Four weeks may not make a trend; investors could change their minds later this year and turn on stocks once again. But a perceived lessening of risk, a lack of investment alternatives, and a view that the global economy, particularly the U.S., is getting better may combine to herald the return of the individual to the markets.
“It’s a sentiment issue, and it just seems like sentiment is starting to turn,” said Greg Holohan, senior wealth adviser at ScotiaMcLeod in Markham, Ont. “People are in a position now where they feel certain stocks are worth the risk.”
The big question is: Are they right?
THE ‘RECENCY‘ EFFECT
It’s easier, first, to examine what is happening to cause a brighter mood. And that is as much a story about the human brain as it is about the euro zone crisis or the U.S. debt ceiling.
Human beings tend to make decisions based on what they remember most vividly. In psychology, this is called the “recency effect” – we tend to remember newer information better, and it influences behaviour more strongly than older information, which gets hazier over time.
Meir Statman, author of the book What Investors Really Want and a behavioural finance professor at Santa Clara University in California, describes investors’ post-crisis approach to stocks as similar to a bad road trip.
He paints this scenario: You’re driving down the highway when the truck in front of you suddenly slams its brakes. Your heart jumps into your throat, but you stop just in time. Naturally, your nerves are going to be on edge until you get out of the car.
But the market crash in 2008 and 2009 “is a case where we plowed into the truck,” Prof. Statman said.
Any driver who has ever been in a bad car accident knows it takes a while to get back on the road. But eventually, the mental scars heal. It’s the same for investors who lose money. “They see the future as being more positive [now], and they see stocks as being more positive,” Prof. Statman said.
The market has lurched from one apparent crisis to another over the past several years. Once the financial crisis had eased in 2009, it was replaced by worries of a collapse in the euro zone because of the unsustainable debts of member countries such as Greece and Ireland. Then, in 2011, that was coupled with concerns about U.S. political leadership, which brought the world’s largest economy to the edge of a debt default in an argument over taxes and spending.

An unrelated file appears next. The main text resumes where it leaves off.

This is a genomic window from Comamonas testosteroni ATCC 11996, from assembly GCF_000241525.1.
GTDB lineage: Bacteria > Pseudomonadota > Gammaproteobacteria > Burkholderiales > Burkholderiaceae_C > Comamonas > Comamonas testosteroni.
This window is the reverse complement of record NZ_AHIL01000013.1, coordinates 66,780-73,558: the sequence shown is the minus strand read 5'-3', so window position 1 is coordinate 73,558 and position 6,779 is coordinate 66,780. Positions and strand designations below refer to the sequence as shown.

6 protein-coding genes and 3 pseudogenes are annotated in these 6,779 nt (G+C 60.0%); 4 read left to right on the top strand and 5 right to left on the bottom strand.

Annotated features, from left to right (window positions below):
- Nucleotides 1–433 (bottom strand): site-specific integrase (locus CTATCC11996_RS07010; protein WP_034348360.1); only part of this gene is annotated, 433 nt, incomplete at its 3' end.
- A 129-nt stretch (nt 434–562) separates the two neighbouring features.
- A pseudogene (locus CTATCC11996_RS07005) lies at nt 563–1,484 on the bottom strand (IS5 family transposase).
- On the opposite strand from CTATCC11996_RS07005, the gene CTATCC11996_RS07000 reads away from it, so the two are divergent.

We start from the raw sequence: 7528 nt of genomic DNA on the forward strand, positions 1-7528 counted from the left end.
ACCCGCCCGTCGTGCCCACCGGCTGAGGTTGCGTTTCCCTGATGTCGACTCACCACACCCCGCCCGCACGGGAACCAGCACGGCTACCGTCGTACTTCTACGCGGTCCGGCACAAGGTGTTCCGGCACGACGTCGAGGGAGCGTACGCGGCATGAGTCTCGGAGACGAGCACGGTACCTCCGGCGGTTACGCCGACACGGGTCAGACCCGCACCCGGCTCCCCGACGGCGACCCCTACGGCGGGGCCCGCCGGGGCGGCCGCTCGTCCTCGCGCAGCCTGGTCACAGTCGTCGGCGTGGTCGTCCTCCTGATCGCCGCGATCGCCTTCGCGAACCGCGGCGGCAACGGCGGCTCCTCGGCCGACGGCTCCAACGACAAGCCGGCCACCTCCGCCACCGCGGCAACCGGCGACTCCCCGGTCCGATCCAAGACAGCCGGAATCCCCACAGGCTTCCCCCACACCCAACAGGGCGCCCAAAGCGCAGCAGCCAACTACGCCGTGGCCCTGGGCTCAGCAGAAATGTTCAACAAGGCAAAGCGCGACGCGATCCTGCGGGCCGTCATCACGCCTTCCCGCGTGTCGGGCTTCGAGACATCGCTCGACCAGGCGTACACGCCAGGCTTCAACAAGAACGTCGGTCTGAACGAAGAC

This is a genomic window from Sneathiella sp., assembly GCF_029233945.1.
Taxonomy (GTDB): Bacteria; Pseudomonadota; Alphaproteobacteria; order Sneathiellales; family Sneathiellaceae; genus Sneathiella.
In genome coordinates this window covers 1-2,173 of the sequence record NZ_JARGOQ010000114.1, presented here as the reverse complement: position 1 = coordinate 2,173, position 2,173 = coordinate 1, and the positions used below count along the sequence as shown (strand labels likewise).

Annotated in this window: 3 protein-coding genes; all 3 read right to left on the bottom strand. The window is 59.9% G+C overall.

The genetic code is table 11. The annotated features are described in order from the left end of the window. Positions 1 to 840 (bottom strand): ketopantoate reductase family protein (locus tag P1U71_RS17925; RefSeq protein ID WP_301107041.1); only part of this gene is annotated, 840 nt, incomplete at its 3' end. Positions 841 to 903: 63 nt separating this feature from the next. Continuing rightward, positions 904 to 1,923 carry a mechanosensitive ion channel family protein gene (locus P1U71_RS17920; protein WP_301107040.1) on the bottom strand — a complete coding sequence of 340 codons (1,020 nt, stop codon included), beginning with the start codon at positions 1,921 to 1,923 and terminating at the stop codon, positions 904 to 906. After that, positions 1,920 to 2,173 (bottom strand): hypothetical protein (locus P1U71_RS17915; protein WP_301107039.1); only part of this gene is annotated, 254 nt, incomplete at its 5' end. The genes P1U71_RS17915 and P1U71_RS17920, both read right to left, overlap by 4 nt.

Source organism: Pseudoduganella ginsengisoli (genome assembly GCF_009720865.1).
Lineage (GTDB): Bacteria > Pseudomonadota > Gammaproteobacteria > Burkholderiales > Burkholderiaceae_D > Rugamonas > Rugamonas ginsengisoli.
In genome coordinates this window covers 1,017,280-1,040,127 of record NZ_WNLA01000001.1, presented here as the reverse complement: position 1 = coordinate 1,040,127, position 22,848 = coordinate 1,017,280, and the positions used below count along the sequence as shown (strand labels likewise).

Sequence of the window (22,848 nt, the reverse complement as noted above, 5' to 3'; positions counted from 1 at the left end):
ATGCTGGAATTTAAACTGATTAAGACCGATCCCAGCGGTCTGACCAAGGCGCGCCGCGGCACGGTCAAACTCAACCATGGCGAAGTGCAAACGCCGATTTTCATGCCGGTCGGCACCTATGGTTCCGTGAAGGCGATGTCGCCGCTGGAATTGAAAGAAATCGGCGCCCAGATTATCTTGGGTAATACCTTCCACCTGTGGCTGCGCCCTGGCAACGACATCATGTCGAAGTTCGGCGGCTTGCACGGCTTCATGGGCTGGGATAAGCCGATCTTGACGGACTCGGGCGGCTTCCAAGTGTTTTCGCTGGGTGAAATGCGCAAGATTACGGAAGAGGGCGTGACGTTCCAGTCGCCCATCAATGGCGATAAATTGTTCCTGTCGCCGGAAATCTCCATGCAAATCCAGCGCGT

Now, with the Jan. 1 resolution of the U.S. “fiscal cliff” and the euro zone crisis receding, many of the negative headlines have been removed – or investors have simply tuned them out.
After all the dire warnings, the sky hasn’t fallen and people have stopped reacting reflexively, said Michael Obuchowski, a portfolio manager with North Shore Asset Management in Cold Spring Harbor, N.Y., who holds a doctorate in clinical psychology.
He calls it “systematic desensitization.” In other words, “when you repeat it [the fears of economic calamities] 200 times over two years, people really stop paying attention to it. They become desensitized to that type of information.”
Or, perhaps, we have reached a point where there truly are fewer risks investors need to worry about.
“There are no ‘known unknowns’ right now,” says Pierre Lapointe, the head of global strategy and research at Pavilion Global Markets Ltd., using a phrase made famous by former U.S. defence secretary Donald Rumsfeld. “It’s the first time since the beginning of 2007 that we see much less uncertainty.”
That allows market watchers to turn their attention to economic news, which has generally been positive for several months, as well as corporate profits, which have been at record levels for two years.
The tangible numbers of people buying cars and homes and finding jobs have been improving since the second half of last year. Now that the risk-driven headlines are disappearing, investors like what they see.